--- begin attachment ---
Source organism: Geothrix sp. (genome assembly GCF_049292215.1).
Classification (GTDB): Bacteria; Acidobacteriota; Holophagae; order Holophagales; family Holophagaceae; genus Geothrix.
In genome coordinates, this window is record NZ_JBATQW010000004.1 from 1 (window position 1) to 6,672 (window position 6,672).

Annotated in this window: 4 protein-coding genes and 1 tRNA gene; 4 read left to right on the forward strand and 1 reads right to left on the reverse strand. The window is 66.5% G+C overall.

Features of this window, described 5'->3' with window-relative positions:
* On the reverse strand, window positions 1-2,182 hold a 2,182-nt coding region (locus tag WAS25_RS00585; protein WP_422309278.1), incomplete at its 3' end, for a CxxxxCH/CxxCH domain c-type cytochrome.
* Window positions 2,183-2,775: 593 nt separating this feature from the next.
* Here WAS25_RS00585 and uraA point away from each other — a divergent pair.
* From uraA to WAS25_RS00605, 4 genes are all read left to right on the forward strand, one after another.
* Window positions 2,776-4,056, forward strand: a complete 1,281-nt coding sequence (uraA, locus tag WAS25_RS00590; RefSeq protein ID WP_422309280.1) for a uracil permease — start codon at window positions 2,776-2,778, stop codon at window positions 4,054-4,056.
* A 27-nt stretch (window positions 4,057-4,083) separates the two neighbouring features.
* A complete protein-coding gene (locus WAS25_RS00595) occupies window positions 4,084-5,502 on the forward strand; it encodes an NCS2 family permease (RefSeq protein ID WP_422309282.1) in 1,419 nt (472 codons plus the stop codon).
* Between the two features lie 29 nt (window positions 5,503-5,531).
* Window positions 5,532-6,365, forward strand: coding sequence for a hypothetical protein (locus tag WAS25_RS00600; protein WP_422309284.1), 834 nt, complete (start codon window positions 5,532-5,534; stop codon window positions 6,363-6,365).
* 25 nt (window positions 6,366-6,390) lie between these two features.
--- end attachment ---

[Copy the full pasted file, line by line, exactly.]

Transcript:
Source organism: Geothrix sp. (genome assembly GCF_049292215.1).
Classification (GTDB): Bacteria; Acidobacteriota; Holophagae; order Holophagales; family Holophagaceae; genus Geothrix.
In genome coordinates, this window is record NZ_JBATQW010000004.1 from 1 (window position 1) to 6,672 (window position 6,672).

Annotated in this window: 4 protein-coding genes and 1 tRNA gene; 4 read left to right on the forward strand and 1 reads right to left on the reverse strand. The window is 66.5% G+C overall.

Features of this window, described 5'->3' with window-relative positions:
* On the reverse strand, window positions 1-2,182 hold a 2,182-nt coding region (locus tag WAS25_RS00585; protein WP_422309278.1), incomplete at its 3' end, for a CxxxxCH/CxxCH domain c-type cytochrome.
* Window positions 2,183-2,775: 593 nt separating this feature from the next.
* Here WAS25_RS00585 and uraA point away from each other — a divergent pair.
* From uraA to WAS25_RS00605, 4 genes are all read left to right on the forward strand, one after another.
* Window positions 2,776-4,056, forward strand: a complete 1,281-nt coding sequence (uraA, locus tag WAS25_RS00590; RefSeq protein ID WP_422309280.1) for a uracil permease — start codon at window positions 2,776-2,778, stop codon at window positions 4,054-4,056.
* A 27-nt stretch (window positions 4,057-4,083) separates the two neighbouring features.
* A complete protein-coding gene (locus WAS25_RS00595) occupies window positions 4,084-5,502 on the forward strand; it encodes an NCS2 family permease (RefSeq protein ID WP_422309282.1) in 1,419 nt (472 codons plus the stop codon).
* Between the two features lie 29 nt (window positions 5,503-5,531).
* Window positions 5,532-6,365, forward strand: coding sequence for a hypothetical protein (locus tag WAS25_RS00600; protein WP_422309284.1), 834 nt, complete (start codon window positions 5,532-5,534; stop codon window positions 6,363-6,365).
* 25 nt (window positions 6,366-6,390) lie between these two features.